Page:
Disconcerting. That describes my reaction to the headline “Former Steelers fullback Jon Witman pleads guilty to DUI crash.” For the record, Jon Witman was on a painkiller and a muscle relaxer when he ran a stop sign and crashed into a tree. Clearly Witman wasn’t on any sort of drunken rampage.
The Pittsburgh Tribune Review’s headline specifies a “2nd DUI crash” but only details the stop sign and tree incident. There’s more to Jon Witman’s story, it is not pretty, at least potentially, and it hits home for this writer.
Jon Witman and the Upshaw Players Assistance Trust
It’s ironic that we often get less news in the age when publishers no longer need worry about ink and page space limitations. A quick (and admittedly incomplete) Google search reveals that most of the news outlets ran the same AP stub on Jon Witman that appeared in the Tribune Review.
- No one offered details regarding Witman’s other crash.
- No one hinted that a bigger backstory might lay behind Witman’s latest brush with the law
That’s a shame, because the last time Steelers Nation saw Jon Witman’s name in the news, USA Today sports writer Tom Pelissero was presenting Witman as a success story of the Gene Upshaw Players Assistance Trust. As Pelissero detailed, Witman was out of money, depressed, hooked on pain killers and literally had a gun to his head until the sight of his son walking into the room convinced him not to pull the trigger.
- Michelle Witman called the NFLPA, which led to Witman spending time in detox and rehab for a methadone habit.
The article reported that assistance had gotten Witman sober, but that the former NFL running back still struggled with pain from back and ankle fusion surgeries. While Pelissero pulled no punches describing Witman’s post-NFL struggles, his December 2015 article did suggest that Jon Witman had turned a corner.
This latest news muddles the picture.
Don’t Jump to Conclusions on Jon Witman & CTE, But….
Let’s be clear on a few critical points:
- This site has zero information about Jon Witman’s medical condition
- Substance abuse alone can lead to the same, self-destructive behavior that Witman exhibited
- Millions of people who’ve never had head trauma issues struggle with substance abuse
Fortunately, it is clear that Witman and his family are still actively seeking help. But it is hard not to read about this and wonder if Jon Witman isn’t doomed to be another victim of CTE. CTE is of course chronic traumatic encephalopathy, and CTE is caused by the accumulation of tau proteins in the brain due to repeated hits to the head.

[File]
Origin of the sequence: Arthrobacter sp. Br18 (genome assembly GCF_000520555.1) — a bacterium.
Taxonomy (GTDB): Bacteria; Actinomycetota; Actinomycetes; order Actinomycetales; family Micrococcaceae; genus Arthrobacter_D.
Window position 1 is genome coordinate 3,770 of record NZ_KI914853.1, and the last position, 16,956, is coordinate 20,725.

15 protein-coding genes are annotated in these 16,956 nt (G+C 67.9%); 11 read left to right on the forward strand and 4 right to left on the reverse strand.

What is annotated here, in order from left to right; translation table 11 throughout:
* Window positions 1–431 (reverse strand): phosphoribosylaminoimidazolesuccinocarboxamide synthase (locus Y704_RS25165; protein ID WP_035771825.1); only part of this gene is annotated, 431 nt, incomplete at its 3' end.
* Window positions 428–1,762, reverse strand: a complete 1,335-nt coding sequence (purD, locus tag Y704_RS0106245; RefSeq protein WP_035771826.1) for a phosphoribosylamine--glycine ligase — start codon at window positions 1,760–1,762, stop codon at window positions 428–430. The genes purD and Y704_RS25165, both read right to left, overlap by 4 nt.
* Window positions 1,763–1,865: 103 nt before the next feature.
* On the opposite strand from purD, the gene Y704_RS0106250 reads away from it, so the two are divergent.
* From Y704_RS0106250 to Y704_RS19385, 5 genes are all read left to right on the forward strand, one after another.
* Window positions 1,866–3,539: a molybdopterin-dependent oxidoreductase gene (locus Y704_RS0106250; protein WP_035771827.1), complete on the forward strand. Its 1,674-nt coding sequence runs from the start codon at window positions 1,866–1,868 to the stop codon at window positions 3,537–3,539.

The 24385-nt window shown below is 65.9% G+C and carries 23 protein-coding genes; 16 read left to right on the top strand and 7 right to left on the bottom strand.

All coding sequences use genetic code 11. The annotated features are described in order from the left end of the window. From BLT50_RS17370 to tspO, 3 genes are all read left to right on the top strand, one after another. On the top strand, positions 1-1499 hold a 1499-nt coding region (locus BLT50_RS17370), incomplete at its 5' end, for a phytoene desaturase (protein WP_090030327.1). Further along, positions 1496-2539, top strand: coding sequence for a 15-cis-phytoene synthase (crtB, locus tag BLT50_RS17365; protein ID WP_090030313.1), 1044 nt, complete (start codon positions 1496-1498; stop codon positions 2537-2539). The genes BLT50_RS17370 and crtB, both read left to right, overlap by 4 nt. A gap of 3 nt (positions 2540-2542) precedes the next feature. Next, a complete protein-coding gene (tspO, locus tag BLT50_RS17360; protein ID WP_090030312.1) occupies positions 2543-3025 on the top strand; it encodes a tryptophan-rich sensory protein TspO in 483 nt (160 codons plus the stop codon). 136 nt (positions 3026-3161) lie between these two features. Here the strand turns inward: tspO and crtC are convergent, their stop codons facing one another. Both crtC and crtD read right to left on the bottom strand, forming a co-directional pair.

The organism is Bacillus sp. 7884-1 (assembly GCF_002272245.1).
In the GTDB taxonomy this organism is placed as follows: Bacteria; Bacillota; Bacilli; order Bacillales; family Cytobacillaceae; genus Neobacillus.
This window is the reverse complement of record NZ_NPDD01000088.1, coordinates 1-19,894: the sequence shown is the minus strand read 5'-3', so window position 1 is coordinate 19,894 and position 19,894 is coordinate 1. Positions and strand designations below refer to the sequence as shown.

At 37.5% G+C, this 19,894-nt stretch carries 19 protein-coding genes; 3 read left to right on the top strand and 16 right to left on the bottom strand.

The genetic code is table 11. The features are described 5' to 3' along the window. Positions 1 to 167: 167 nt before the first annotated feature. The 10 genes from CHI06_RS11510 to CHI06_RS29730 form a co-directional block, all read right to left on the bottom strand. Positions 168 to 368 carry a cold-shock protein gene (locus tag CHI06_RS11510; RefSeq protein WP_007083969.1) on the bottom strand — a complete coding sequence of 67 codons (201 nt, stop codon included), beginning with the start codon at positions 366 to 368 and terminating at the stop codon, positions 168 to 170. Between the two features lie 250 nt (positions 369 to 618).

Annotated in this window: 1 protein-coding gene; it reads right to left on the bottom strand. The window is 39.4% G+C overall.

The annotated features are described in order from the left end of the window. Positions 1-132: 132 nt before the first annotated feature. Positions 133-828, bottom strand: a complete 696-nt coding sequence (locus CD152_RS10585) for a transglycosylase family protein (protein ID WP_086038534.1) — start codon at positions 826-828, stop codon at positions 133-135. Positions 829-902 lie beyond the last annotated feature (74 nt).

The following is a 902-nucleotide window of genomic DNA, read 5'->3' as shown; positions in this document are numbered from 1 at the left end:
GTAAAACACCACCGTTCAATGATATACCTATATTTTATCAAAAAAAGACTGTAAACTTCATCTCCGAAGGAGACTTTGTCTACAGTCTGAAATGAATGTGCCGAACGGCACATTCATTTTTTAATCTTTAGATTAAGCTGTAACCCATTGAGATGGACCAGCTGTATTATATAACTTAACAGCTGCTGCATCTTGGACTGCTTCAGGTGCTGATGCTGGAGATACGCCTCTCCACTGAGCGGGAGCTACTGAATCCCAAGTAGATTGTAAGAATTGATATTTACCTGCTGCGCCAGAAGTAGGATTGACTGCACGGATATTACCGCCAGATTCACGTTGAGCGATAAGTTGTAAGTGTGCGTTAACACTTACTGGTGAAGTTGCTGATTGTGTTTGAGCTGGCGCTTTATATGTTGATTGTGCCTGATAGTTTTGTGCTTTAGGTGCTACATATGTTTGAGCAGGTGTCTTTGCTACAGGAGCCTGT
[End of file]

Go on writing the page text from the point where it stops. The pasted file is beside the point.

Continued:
The only objective indication that head trauma might be an issue is that Jon Witman has been getting treatment at Michigan’s Eisenhower Center whose “After Impact” program targets former soldiers, athletes, and first responders suffering from, among other things, post- concussion syndrome.
Possibility of Jon Witman Having CTE = “Citadel Moment”?
The possibility that Jon Witman might be falling victim to head trauma hits home especially hard for me. I really don’t have many memories of Mike Webster playing, other than perhaps watching the tail end of the Steelers 1988 final preseason game against the Saints, and answering “Mike Webster” to my older brother’s “Who in the hell is that old man?” inquiry.
Terry Long was little more than a name I’d occasionally see in the Monday morning papers while following the Steelers from Maryland in the late 80’s. I do remember Justin Strzelczyk well, rooting for him as he moved through all four positions of the offensive line whenever he was needed.
Reading about Jon Witman’s latest troubles called to mind a scene for Pat Conroy’s autobiographical My Losing Season. Conroy he recounts how, cadets at the Citadel during the 60’s cheered at breakfast whenever it was announced that an alumni had been killed in Vietnam, because more Citadel graduates were giving their lives for their country than West Point graduates.
- But as Conroy chilling reminds his readers, one morning in the mess hall the cheering stopped, because someone the cadets had studied with had died.
That’s why Jon Witman’s troubles are different for me, because I remember when he was drafted. I remember a friend of mine telling me how good of a player he was going to be, I remember him flashing in preseason, and remember rooting for this 3rd round draft pick in his rookie season that earned him Joe Greene Great Performance Award honors.
- But during his rookie year, I thought he might develop in the mold of Merril Hoge.
As a rookie Jon Witman got 69 yards on 17 carries for a respectable 4.1 yard average and got 59 yards on 10 carries in the playoffs. But his role as a running back never evolved. He was stuck for the next few years behind Tim Lester who was blocking for Jerome Bettis.
Witman got the starting job full time during the God-awful 1999 campaign, and was off to a strong start in 2000 before an injury cost him the season in week six. That injury led to Chris Fuamatu-Ma’afala shot as a starting fullback. But Fu also got injured, opening the door for a little-known practice squander named Dan Kreider.
Jon Witman reclaimed the starting role in 2001, only missing the season finale in week 16 and starting both of the Steelers playoff games. Sadly, the Steelers first AFC Championship loss to the Patriots was Jon Witman’s last game, and sight of him staring down in despair at game’s end is one of the enduring images of the game for me.
- Currently, there is no way to diagnose CTE in someone who is alive.
So let’s hope he wins his battle with substance abuse and pulls his life together. Let’s hope he doesn’t have and never gets CTE. And let’s pray that if there ever is a CTE diagnosis for Jon Witman remains a long, long way off in the future.
But should that diagnosis ever come, it will be yet another painful reminder of the brutal toll that the game we love exacts on players we cheers so heartily for.
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